For decades the Saturn V rockets, NASA’s pride and part of the Apollo missions, led the list of world’s super heavy-lift launch vehicles (SHLLV). But on 6 February, from the same launch pad where NASA launched rockets that carried astronauts to the moon, rose a new heir to that throne – Space X’s Falcon Heavy rocket. It is the first time in history that a commercial company has sent a rocket this powerful into space, even though Space X’s less powerful Falcon 9 rocket has been carrying cargo to space for years.
Elon Musk is certainly one of the boldest and smartest entrepreneurs on the planet – the real-life Tony Stark as some describe him. He revolutionized online payment with PayPal, electric cars with Tesla Motors, renewable energy with Solar City and Space exploration with Space X. One might wonder what enables him to accomplish these extraordinary feats. The answer is simple – First Principle thinking.
What is First Principle Thinking?
In a Reddit AMA, one of the Redditors asked Elon Musk how does he learn so much so fast?
He answered the question by advising to view knowledge like a semantic tree: “It is important to see knowledge as sort of a semantic tree,” he said. “Make sure you understand the fundamental principles, i.e., the trunk and big branches before you get into the leaves/details or there is nothing for them to hang on to.”
First Principle Thinking is starting your thinking or reasoning with the essential facts. First principles” is a physics way of looking at the world, what that means is that you boil things down to the most fundamental truths, and then reason up from there, that takes a lot more mental energy, “says Elon Musk.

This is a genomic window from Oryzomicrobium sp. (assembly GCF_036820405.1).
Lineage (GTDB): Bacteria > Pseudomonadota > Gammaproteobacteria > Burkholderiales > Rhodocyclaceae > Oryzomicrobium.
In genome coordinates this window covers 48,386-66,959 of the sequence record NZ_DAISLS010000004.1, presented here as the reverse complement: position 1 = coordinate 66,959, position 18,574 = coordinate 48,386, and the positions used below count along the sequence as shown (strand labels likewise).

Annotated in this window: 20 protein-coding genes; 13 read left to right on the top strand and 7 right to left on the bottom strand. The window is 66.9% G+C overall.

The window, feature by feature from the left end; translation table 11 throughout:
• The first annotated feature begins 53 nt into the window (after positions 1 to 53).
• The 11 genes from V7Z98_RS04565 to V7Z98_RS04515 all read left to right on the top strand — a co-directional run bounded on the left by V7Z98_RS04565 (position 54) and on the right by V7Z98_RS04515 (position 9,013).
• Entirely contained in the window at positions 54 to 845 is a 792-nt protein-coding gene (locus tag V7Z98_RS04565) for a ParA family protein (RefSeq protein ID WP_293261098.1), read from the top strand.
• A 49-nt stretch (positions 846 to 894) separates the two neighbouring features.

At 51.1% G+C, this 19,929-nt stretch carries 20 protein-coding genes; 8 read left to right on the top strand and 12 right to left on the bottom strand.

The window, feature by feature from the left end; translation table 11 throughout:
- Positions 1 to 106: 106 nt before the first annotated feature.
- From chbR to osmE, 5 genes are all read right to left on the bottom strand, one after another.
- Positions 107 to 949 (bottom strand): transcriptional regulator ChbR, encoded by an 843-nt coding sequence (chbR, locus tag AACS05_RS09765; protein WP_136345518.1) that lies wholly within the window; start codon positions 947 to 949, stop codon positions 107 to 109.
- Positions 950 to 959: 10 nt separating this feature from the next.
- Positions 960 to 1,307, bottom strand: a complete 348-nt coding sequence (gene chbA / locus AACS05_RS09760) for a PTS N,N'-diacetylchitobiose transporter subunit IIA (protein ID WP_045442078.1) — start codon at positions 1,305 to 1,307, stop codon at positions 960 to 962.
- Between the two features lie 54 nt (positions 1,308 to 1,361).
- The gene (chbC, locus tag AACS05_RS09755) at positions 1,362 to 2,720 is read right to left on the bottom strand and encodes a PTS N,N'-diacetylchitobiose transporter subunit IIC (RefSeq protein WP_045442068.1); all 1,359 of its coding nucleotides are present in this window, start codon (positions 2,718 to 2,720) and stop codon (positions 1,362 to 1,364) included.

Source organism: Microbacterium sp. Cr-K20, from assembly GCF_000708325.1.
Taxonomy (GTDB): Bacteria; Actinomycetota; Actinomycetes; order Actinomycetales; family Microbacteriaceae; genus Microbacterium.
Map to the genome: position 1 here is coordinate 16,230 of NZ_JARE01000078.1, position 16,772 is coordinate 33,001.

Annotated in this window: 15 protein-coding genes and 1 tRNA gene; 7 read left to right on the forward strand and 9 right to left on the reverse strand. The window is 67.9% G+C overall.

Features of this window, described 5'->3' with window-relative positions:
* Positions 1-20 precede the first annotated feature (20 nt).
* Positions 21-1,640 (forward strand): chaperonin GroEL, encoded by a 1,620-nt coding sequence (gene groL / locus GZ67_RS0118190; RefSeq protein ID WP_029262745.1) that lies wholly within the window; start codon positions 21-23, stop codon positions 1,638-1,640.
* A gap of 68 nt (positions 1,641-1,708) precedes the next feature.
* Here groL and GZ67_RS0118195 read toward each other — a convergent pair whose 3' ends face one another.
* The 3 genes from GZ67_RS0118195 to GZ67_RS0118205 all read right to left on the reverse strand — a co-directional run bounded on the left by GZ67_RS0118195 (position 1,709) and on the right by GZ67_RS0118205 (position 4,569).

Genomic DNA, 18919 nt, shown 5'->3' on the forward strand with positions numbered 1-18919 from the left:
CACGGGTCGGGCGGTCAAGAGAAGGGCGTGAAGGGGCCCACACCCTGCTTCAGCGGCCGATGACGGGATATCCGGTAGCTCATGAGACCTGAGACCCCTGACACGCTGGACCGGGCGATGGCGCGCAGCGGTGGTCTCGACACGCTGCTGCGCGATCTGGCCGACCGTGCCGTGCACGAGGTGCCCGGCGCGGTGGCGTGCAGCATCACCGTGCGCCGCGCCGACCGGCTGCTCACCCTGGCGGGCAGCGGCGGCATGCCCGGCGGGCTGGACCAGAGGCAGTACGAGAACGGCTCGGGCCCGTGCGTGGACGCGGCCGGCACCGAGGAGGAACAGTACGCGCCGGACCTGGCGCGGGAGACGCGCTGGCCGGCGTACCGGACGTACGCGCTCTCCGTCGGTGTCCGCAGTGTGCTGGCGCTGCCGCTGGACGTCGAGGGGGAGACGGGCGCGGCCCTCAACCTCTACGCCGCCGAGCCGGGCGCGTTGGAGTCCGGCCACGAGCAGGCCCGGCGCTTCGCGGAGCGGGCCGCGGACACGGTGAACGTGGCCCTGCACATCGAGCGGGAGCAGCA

Thinking in first principles is important because it helps you get a better understanding of complex problems and concepts. However, our educational system and social circumstances have trained us to think by analogy. We usually think of analogy by comparing experiences and ideas to what we already know. We are asked to base our argument on existing facts or works by pioneers in that field. Analogous thinking often misses the finer details needed, especially when trying to understand the unknown.
Thinking by analogy is much easier and more familiar, and it can be quite useful when comparing the past or current concepts. On the other hand, first principles clear a lot of these details up by getting to the origin of the idea.
In an interview with Kevin Rose, Elon Musk explains:
“I think it’s important to reason from first principles rather than by analogy. The normal way we conduct our lives is we reason by analogy. [With analogy] we are doing this because it’s like something else that was done, or it is like what other people are doing. [With first principles] you boil things down to the most fundamental truths…and then reason up from there.”
How to think in the first principle:
A significant example of the first principle is how Elon Musk started SpaceX during a time when everyone considered space transportation an unviable business.
The simple analogical thinking would suggest that starting a rocket company is challenging, as making rockets are expensive and time-consuming.
But when thinking by the first principle, breaking down to the core elements, you will find that the first stage booster of a rocket makes up 70% of rocket’s expense and construction time. By recovering and reusing it, the cost and time required for launches are reduced drastically.
Aristotle, Euclid, Thomas Edison, and Nikola Tesla, even Steve Jobs were practitioners of this methods. In daily life, there will be various circumstances where you can implement the first principle thinking to attain clarity and accomplish success. Remember, the important rule is to look at the most fundamental elements and not to base your thinking on experience or existing knowledge.